History Edward I and the Triumph of England

Published on August 27th, 2013


Edward III and the Triumph of England by Richard Barber

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Blurb: A fascinating recreation of the world of one of England’s most charismatic monarchs, from award-winning author and historian Richard Barber. The destruction of the French army at Crécy in 1346 and the subsequent siege and capture of Calais marked a new era in European history. The most powerful, glamorous and respected of all western monarchies had been completely humiliated by England, a country long viewed either as a chaotic backwater or a mere French satellite.

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The young Edward III’s triumph would launch both countries, as we now know, into a grim cycle of some 90 years of further fighting ending with English defeat, but after Crécy anything seemed possible – Edward’s claim to be King of France could be pressed home and, in any event, enormous rewards of land, treasure and prestige were available both to the king and to the close companions who had made the victory possible. It was to enshrine this moment that Edward created one of the most famous of all knightly orders, the Company of the Garter.

Barber writes about both the great campaigns and the individuals who formed the original membership of the Company – and through their biographies makes the period tangible and fascinating. This is a book about knighthood, battle tactics and grand strategy, but it is also about fashion, literature and the privates lives of everyone from queens to freebooters. Barber’s book is a remarkable achievement – but also an extremely enjoyable one.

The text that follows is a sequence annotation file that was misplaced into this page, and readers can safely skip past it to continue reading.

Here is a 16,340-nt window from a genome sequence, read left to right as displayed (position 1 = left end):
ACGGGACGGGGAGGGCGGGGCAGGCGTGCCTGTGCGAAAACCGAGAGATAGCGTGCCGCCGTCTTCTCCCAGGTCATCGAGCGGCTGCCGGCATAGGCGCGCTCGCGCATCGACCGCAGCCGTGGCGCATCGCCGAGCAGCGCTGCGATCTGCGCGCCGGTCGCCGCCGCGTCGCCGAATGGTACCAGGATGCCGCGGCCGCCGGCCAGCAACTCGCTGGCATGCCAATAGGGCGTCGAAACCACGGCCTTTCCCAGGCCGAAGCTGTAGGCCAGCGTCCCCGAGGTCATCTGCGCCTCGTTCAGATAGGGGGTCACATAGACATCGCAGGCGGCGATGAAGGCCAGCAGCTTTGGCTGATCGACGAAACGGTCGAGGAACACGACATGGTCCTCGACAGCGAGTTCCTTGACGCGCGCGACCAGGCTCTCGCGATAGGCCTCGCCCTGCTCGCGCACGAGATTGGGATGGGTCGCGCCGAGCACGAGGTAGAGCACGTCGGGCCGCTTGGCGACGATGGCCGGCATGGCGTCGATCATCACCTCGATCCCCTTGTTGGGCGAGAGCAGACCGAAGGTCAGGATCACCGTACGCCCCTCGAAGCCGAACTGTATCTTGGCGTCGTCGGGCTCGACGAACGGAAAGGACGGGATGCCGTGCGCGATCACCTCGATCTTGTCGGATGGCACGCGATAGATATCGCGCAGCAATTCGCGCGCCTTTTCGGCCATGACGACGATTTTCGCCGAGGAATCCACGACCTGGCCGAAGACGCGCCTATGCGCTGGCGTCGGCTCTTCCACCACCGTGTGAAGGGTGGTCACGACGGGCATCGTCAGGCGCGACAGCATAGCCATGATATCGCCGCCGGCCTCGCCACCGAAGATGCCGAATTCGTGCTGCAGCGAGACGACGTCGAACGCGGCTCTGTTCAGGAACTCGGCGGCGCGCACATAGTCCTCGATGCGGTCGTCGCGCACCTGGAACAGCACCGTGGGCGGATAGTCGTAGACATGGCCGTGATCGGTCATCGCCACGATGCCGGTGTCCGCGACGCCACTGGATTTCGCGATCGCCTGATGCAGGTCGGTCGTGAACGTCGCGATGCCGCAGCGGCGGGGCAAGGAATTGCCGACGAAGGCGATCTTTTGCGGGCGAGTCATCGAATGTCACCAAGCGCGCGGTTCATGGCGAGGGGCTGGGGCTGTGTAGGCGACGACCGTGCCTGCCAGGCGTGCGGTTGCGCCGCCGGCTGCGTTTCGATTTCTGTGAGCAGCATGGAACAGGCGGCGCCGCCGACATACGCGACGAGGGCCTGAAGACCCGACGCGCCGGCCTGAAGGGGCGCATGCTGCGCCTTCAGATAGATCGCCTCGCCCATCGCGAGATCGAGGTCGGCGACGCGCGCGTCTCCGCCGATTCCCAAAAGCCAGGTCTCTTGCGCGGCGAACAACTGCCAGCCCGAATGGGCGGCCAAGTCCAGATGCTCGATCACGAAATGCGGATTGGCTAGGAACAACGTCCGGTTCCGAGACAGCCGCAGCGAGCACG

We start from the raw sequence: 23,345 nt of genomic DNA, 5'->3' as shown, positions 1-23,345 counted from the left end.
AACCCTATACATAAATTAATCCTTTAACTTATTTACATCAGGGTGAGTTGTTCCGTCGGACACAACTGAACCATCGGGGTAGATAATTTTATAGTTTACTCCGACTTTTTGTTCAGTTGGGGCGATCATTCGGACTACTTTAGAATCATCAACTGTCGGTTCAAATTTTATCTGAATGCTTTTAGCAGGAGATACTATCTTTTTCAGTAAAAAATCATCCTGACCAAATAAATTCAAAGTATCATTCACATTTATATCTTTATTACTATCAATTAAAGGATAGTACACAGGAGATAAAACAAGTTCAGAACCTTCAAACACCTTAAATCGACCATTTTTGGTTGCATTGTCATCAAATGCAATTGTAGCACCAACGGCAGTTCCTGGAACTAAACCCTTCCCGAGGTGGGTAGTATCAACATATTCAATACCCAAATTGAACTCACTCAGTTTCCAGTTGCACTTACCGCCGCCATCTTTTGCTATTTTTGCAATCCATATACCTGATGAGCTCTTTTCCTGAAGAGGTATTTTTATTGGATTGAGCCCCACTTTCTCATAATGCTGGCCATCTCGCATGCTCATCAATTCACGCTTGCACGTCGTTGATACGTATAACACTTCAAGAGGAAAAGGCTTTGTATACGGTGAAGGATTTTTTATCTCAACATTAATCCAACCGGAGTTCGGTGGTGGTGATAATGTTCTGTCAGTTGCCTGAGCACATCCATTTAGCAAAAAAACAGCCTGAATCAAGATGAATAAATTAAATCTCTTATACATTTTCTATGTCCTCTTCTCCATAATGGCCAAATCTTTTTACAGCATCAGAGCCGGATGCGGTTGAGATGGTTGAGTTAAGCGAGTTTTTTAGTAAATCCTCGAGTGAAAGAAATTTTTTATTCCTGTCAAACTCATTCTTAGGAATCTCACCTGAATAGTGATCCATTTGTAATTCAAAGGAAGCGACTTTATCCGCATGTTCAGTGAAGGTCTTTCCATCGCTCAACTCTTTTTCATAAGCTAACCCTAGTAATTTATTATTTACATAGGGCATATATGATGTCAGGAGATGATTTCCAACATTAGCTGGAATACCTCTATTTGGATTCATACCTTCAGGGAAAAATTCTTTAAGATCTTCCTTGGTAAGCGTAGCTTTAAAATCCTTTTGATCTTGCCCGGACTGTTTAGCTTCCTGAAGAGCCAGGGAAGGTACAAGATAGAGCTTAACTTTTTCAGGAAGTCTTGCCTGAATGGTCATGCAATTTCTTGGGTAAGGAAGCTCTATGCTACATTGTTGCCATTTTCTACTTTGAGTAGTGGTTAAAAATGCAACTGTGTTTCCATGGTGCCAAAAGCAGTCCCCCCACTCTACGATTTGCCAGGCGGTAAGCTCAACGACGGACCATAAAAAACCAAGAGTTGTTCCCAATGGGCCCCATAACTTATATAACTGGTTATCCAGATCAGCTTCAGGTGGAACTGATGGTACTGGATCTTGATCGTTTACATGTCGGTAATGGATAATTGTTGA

(Allen Lane, 2013)

Dan Jones, The Sunday Times 

“In terms of narrative form, it is a rambling disaster. Yet it is rescued by Barber’s infectious passion for and deep knowledge of his subject matter, his elegant prose and rigorous historical analysis … Barber’s book is, despite its curious form, a valuable and thorough addition to the body of work on this most impressive of English monarchs.”

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Ben Wild, The Guardian 

“While other historians have shown that Edward’s campaigns did attract popular support, this new account, which focuses on military leadership and downgrades Edward’s Arthurian connections, offers no convincing evidence of it. Barber does contribute something to our understanding of Edward III’s victory, but his narrative, which emphasises individual actions, makes it difficult to accept – despite the book’s title – that the king’s accomplishments were simultaneously England’s triumph.”

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Jonathan Sumption, Literary Review 

“[Barber] has written extensively about the ideology of the medieval nobility, with works on Arthurian legend and the Holy Grail, knighthood and chivalry, and a biography of the Black Prince to his name. Essentially, he shares the interests of Edward III himself, and in Edward III and the Triumph of England he has written the kind of book that the king would have enjoyed: full of battles, glitter and ceremony, with little or nothing about such vulgar matters as money or government … One would never guess that the reign of Edward III was a hollow failure that ended in bankruptcy and defeat, or that, for all his valour, he achieved not one of the political objectives for which he had set out on his adventure in the 1330s.”

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Nigel Jones, The Telegraph 

“True to the Garter’s motto, “evil be to he who evil thinks”, he takes Edward at his own value: a strong and wise ruler who did not let either the brutal realities of power or the tedious business of government get in the way of his own elevated conception of kingship. Could it be that Edward’s dazzle has blinded Barber to the limitations of this “perfect king”?”

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